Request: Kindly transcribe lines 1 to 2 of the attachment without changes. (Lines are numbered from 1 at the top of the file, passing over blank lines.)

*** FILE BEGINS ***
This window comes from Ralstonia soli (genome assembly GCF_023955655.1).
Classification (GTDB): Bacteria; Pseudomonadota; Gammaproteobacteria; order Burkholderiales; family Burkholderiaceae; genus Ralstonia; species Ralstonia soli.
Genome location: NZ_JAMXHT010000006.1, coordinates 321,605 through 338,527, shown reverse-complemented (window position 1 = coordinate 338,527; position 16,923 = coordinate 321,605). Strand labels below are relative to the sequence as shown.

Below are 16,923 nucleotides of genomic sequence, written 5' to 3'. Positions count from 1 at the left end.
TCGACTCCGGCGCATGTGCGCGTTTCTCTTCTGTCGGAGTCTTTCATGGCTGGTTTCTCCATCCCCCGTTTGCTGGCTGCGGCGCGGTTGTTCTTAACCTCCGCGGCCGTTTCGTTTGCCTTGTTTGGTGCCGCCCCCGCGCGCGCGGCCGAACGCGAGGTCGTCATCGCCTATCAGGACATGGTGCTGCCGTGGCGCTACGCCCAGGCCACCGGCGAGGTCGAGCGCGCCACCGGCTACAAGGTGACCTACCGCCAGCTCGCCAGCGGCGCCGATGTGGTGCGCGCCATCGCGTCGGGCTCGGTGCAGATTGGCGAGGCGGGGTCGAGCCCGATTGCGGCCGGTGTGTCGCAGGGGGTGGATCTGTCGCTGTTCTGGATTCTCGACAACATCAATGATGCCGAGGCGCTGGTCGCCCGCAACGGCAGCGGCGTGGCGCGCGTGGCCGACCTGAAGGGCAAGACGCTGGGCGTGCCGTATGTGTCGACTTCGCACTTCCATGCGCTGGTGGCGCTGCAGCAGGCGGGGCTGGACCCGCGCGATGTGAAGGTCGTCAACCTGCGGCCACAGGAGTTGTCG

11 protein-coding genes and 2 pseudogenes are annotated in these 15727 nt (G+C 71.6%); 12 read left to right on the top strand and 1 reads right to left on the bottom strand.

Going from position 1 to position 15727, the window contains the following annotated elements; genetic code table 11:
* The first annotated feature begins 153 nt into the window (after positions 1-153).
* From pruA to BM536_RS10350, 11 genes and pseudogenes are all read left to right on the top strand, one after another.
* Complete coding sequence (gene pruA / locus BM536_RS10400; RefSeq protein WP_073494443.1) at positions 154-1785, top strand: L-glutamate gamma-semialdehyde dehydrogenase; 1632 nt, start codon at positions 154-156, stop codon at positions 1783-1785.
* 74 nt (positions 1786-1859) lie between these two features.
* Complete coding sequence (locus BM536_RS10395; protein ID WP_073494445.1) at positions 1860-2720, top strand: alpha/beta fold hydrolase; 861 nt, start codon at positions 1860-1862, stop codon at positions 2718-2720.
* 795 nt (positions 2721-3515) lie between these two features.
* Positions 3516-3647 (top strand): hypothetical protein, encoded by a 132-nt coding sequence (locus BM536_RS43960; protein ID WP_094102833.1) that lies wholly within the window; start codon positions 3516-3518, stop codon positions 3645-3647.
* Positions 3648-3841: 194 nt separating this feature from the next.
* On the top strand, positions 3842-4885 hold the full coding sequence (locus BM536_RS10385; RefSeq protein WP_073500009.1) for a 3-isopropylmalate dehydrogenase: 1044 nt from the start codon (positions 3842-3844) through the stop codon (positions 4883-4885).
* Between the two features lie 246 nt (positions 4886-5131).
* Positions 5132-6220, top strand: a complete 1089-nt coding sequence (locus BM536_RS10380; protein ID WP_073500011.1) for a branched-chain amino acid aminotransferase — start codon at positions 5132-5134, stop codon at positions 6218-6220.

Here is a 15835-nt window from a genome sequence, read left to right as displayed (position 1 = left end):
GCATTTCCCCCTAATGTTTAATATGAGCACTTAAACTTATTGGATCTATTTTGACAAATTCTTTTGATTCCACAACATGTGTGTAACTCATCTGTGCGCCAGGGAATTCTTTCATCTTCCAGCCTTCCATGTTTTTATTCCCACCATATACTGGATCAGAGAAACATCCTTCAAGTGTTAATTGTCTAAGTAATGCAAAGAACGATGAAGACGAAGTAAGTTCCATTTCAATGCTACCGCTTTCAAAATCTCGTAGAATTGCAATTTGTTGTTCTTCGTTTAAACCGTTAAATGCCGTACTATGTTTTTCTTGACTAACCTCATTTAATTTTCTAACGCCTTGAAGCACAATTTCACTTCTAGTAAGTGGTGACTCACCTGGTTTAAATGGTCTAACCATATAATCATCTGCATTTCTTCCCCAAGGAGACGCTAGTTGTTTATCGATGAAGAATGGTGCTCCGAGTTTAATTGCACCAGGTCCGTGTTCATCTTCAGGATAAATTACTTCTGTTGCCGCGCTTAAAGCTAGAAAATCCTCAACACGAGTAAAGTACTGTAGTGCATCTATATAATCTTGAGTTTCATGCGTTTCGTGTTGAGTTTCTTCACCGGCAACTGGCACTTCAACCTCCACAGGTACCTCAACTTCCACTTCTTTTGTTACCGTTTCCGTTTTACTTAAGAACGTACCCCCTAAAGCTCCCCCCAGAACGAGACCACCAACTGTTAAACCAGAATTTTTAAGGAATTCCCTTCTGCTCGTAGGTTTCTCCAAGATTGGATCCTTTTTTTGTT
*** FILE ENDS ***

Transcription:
This window comes from Ralstonia soli (genome assembly GCF_023955655.1).
Classification (GTDB): Bacteria; Pseudomonadota; Gammaproteobacteria; order Burkholderiales; family Burkholderiaceae; genus Ralstonia; species Ralstonia soli.